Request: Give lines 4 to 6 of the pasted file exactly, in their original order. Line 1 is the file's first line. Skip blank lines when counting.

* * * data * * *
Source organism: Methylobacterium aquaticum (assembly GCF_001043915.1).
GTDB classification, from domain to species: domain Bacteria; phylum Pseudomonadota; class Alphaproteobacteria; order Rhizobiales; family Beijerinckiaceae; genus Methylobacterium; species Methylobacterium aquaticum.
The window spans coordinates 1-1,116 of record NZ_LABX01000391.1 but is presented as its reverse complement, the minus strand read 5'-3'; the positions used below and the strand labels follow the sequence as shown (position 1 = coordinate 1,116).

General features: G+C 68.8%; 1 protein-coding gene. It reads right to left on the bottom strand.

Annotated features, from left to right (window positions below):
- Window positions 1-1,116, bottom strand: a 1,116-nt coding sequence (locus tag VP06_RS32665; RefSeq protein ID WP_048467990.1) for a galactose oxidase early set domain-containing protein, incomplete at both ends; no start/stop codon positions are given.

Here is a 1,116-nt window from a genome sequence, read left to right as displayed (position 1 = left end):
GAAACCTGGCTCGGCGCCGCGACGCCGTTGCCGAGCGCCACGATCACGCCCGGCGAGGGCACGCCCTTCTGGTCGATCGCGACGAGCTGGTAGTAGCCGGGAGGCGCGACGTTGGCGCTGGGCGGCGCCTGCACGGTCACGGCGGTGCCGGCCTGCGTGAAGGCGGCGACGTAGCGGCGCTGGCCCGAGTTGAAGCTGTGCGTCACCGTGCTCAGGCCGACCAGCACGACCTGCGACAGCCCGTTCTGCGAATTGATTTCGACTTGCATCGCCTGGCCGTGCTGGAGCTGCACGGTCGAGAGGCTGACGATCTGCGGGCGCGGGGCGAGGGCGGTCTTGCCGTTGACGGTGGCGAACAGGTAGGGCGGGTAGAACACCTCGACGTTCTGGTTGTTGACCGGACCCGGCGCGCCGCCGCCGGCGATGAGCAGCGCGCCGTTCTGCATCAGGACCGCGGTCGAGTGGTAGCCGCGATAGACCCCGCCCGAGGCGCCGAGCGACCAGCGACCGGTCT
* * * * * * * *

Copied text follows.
General features: G+C 68.8%; 1 protein-coding gene. It reads right to left on the bottom strand.

Annotated features, from left to right (window positions below):
- Window positions 1-1,116, bottom strand: a 1,116-nt coding sequence (locus tag VP06_RS32665; RefSeq protein ID WP_048467990.1) for a galactose oxidase early set domain-containing protein, incomplete at both ends; no start/stop codon positions are given.